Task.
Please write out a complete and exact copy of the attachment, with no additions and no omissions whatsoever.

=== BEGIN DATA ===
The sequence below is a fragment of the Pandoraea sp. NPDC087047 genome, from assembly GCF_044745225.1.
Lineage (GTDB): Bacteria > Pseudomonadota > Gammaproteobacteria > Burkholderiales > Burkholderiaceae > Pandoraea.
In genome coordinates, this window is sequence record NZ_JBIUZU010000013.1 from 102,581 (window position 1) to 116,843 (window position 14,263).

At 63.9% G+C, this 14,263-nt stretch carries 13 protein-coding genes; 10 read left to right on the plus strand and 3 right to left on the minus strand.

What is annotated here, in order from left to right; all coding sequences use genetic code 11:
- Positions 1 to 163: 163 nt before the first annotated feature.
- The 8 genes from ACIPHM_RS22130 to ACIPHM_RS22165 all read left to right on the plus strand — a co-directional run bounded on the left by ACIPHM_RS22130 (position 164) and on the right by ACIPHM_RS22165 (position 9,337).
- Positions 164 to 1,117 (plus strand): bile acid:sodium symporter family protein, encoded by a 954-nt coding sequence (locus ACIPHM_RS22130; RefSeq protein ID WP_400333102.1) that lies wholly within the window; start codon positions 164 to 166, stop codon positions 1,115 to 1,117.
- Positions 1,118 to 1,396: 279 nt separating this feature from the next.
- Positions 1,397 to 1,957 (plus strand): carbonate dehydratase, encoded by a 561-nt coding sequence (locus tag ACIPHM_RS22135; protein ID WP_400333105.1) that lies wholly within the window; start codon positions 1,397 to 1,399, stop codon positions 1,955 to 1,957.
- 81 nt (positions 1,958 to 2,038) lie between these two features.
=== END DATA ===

The sequence below is a fragment of the Pandoraea sp. NPDC087047 genome, from assembly GCF_044745225.1.
Lineage (GTDB): Bacteria > Pseudomonadota > Gammaproteobacteria > Burkholderiales > Burkholderiaceae > Pandoraea.
In genome coordinates, this window is sequence record NZ_JBIUZU010000013.1 from 102,581 (window position 1) to 116,843 (window position 14,263).

At 63.9% G+C, this 14,263-nt stretch carries 13 protein-coding genes; 10 read left to right on the plus strand and 3 right to left on the minus strand.

What is annotated here, in order from left to right; all coding sequences use genetic code 11:
- Positions 1 to 163: 163 nt before the first annotated feature.
- The 8 genes from ACIPHM_RS22130 to ACIPHM_RS22165 all read left to right on the plus strand — a co-directional run bounded on the left by ACIPHM_RS22130 (position 164) and on the right by ACIPHM_RS22165 (position 9,337).
- Positions 164 to 1,117 (plus strand): bile acid:sodium symporter family protein, encoded by a 954-nt coding sequence (locus ACIPHM_RS22130; RefSeq protein ID WP_400333102.1) that lies wholly within the window; start codon positions 164 to 166, stop codon positions 1,115 to 1,117.
- Positions 1,118 to 1,396: 279 nt separating this feature from the next.
- Positions 1,397 to 1,957 (plus strand): carbonate dehydratase, encoded by a 561-nt coding sequence (locus tag ACIPHM_RS22135; protein ID WP_400333105.1) that lies wholly within the window; start codon positions 1,397 to 1,399, stop codon positions 1,955 to 1,957.
- 81 nt (positions 1,958 to 2,038) lie between these two features.